Q: Why are my rats destroying everything in their cage?
Rats have a natural urge to chew. There is no way to fight it, and it actually serves a purpose. Those four long front teeth are called incisors. They are open rooted, which means they grow throughout the animal's life. If a rat doesn't chew, their lower incisors will eventually curl back and into the roof of the mouth. This can create severe mouth discomfort or pain, eventually causing the rat to refuse food and starve to death. The teeth can also puncture through the gums or roof of the mouth. As a rat owner, it's important to check your rat's teeth periodically to make sure they aren't growing too quickly or in a bad position. The bottom incisors should be nearly twice as long as the top incisors and will be flat across the ends. The bottom incisors are able to move apart from each other slightly, so if you notice a gap, that's probably okay, especially if the rat is at rest. If the teeth look too long, curl, or are creating sores in the mouth, it's time for a visit to your vet for a tooth trim and possibly a round of antibiotics.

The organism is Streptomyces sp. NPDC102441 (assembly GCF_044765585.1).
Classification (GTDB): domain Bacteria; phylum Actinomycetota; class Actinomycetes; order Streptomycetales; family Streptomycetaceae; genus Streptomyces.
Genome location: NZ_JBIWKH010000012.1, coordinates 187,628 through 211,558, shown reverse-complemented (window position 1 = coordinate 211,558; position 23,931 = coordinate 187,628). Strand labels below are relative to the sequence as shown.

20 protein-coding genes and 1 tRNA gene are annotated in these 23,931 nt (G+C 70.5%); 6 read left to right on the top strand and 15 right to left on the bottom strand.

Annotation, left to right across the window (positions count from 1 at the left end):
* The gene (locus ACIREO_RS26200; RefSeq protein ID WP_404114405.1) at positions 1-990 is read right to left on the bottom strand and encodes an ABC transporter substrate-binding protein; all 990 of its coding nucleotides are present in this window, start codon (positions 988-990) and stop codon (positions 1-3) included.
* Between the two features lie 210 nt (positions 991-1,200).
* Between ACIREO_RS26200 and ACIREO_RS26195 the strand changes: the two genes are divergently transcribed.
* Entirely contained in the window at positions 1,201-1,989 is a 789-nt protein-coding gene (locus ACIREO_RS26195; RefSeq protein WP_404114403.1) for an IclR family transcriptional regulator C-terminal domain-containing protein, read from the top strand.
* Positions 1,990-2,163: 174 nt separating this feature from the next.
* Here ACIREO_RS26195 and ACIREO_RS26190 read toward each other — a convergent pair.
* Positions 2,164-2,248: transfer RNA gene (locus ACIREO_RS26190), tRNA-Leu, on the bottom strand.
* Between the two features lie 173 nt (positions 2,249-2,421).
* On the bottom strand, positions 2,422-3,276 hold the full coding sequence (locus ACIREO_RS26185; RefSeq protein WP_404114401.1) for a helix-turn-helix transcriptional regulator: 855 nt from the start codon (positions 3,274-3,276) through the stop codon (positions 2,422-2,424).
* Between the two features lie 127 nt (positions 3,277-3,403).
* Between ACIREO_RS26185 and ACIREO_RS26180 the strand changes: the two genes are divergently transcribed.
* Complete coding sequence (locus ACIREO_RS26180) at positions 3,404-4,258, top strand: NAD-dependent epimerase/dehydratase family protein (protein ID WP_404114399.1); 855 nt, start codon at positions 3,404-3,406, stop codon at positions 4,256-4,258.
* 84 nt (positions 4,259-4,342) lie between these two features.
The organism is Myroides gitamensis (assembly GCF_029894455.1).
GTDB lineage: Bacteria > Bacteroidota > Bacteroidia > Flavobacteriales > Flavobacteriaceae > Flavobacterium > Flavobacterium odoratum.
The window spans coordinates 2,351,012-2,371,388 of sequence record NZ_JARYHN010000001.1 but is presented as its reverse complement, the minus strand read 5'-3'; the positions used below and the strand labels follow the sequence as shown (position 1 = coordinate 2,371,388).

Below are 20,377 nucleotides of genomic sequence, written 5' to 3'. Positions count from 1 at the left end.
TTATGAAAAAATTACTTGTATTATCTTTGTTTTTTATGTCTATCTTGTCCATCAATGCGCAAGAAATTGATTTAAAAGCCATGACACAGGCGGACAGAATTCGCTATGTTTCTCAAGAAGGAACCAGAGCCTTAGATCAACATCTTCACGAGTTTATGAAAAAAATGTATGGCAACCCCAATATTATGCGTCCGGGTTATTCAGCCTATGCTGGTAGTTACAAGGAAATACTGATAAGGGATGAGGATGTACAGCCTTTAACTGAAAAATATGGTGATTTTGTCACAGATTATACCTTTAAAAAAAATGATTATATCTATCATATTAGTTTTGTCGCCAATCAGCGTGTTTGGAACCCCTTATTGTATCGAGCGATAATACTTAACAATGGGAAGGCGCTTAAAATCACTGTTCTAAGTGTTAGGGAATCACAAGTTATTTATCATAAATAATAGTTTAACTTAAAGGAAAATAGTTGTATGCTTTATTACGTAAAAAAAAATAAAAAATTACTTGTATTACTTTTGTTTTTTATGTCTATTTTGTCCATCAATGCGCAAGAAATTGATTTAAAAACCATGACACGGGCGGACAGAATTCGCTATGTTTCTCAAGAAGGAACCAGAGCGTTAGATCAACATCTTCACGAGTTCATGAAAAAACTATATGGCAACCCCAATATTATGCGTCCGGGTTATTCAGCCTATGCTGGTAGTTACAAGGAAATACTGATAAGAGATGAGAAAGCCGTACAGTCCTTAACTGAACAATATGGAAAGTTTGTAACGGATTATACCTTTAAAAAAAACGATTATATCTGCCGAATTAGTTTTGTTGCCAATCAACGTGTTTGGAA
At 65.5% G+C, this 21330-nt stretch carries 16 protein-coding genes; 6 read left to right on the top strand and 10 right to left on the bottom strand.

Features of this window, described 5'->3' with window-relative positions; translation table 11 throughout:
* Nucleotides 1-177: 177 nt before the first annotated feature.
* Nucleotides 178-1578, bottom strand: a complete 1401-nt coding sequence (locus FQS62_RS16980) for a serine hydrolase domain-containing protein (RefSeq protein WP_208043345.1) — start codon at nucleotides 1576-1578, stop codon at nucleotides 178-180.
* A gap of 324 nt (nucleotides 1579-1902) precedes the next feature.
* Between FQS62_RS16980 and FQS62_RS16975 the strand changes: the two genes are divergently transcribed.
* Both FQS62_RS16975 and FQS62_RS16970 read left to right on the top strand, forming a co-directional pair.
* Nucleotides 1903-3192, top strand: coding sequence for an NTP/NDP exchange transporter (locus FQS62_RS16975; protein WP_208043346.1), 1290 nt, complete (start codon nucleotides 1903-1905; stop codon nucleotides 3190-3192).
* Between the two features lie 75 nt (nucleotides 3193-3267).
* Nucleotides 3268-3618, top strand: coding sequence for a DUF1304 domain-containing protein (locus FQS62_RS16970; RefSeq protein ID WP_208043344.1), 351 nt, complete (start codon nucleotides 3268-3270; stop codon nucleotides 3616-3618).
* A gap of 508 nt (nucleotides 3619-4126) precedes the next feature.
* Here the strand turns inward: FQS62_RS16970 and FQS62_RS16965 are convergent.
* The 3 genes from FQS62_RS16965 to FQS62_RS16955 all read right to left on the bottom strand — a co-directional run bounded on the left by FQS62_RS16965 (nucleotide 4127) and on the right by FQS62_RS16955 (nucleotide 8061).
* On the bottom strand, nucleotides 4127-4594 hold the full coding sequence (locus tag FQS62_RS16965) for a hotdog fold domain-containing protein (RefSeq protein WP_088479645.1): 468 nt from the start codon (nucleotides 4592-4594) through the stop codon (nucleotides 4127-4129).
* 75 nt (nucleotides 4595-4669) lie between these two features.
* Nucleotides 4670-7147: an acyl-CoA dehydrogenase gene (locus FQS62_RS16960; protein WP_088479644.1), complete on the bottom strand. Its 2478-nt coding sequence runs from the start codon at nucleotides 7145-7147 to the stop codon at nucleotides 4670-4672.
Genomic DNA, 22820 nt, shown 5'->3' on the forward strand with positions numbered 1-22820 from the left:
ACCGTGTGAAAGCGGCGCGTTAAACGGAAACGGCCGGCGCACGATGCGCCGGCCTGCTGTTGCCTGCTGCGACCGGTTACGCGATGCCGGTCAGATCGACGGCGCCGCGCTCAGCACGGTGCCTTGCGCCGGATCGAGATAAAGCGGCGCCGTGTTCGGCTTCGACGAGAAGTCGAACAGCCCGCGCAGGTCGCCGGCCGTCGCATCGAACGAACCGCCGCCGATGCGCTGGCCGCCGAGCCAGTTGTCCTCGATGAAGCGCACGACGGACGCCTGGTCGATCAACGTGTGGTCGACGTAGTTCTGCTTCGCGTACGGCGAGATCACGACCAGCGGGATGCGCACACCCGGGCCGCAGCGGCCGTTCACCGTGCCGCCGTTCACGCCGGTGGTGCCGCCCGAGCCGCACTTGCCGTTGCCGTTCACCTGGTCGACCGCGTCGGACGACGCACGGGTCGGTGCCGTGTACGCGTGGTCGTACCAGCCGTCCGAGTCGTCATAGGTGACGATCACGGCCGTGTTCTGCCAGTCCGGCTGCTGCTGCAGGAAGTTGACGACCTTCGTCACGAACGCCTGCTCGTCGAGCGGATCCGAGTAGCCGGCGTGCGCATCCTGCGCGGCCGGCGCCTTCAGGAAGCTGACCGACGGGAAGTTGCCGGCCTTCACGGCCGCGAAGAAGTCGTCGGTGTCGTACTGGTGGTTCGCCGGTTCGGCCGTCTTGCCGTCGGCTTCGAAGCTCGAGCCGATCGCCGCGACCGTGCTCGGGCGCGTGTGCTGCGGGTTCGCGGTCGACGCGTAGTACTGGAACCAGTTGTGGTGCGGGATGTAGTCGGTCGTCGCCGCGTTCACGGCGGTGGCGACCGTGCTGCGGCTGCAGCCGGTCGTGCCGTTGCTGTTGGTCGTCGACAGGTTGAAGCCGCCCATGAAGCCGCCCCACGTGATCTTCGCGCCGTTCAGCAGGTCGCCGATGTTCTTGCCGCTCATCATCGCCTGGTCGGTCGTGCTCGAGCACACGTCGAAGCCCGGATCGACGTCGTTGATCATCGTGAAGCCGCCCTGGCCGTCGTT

Q: Why is my rat constantly scratching and losing hair?
The two most common reasons for itchy, balding rats are allergies and ectoparasites. A vet can determine the cause and help you figure out the best course of action for your rats. Ectoparasites like lice and mites can be brought in on the bedding. Freezing the bedding for several days can kill the little bugs before you bring the bedding into the rat room. This isn't a viable option for everyone, especially if you buy bedding in bulk, so it's always good to check your rats over for scabby skin, tiny crawling specks, or hair loss around the eyes and ears. Luckily, if you do find bugs, they are fairly easy to get rid of. A vet can provide Revolution to kill the parasites on the rats, and you can thoroughly clean the cages, wash all cloth bedding in hot water, and throw away all bedding in the bottom on the cage.